High Interest First
According to credit counselor Credit Guard of America, the average family in the U.S. is facing more than $15,000 in credit card debt. When you create a budget, analyze credit card debt and plan to resolve those with the highest rates first.
Clean up Documents
Don’t forget to clear clutter of expired documents that have accumulated. The Internal Revenue Service recommends keeping copies of tax returns for at least seven years. When eliminating paperwork, it’s imperative to shred it to keep your identity safe.
You can either invest in a shredder or hire an expert to dispose of documents securely.
Independent Living Facilities – NOT Assisted Living Facilities
Making the decision to sell the family home is often met with hesitation from seniors. It’s hard to leave behind the home where you created many memories with your loved ones. However, if you have accepted that the property is too much to manage, relocating to an independent living community is worth considering.
These senior-friendly neighborhoods are different from assisted living facilities as people live without any form of medical assistance. Much like a typical community, there are different styles of homes and the options to rent or own. The main benefit to a senior moving to an independent living community is the comradery with others of similar ages.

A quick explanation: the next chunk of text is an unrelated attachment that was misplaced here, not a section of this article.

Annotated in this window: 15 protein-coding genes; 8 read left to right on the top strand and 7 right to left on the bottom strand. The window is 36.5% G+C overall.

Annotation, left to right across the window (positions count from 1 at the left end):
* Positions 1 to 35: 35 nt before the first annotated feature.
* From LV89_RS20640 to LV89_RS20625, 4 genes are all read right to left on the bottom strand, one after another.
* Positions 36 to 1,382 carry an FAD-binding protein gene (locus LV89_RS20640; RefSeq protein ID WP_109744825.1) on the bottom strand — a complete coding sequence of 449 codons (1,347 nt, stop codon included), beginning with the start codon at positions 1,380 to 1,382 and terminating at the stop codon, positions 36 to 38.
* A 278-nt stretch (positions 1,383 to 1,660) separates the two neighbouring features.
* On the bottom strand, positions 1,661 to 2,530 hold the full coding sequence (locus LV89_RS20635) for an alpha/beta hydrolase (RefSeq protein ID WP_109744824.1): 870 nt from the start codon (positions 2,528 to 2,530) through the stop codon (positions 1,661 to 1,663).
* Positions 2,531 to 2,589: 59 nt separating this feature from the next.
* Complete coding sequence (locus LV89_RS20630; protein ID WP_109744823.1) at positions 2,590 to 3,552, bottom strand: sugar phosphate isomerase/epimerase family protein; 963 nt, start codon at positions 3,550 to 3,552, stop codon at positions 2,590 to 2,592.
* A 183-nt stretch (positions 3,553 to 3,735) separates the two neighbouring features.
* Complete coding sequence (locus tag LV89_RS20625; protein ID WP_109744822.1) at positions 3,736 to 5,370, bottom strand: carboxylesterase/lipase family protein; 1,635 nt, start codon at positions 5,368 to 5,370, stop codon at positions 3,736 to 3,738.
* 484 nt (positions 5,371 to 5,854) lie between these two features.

Depending on your location, you may find communities that offer incredible amenities like golf courses, health care centers and an on-site fitness center. If you feel like the facilities in your area are lacking enticing features, consider packing up and relocating to a place where you can enjoy retirement. Take the time to research different communities and document the advantages and disadvantages you notice. Once you have a list compiled of a few different neighborhoods, weigh the pros and cons before jumping into a decision.
Another great benefit for independent living communities is the option for continuing care. While you may be in great health now, what would happen if you require medical assistance down the road? Most neighborhoods already have on-site caregivers available. You may have to pay up front for continuing care services. Ask about the initial fee and ensure it will be used to cover special care when and if it is needed.
Questions to Ask
You likely have a list of inquiries to make before meeting with a representative of an independent living community. Here are a few examples:
- What is the policy on children staying overnight in the community?
- Are pets allowed?
- What fees are paid monthly and annually?
- What other charges should you expect?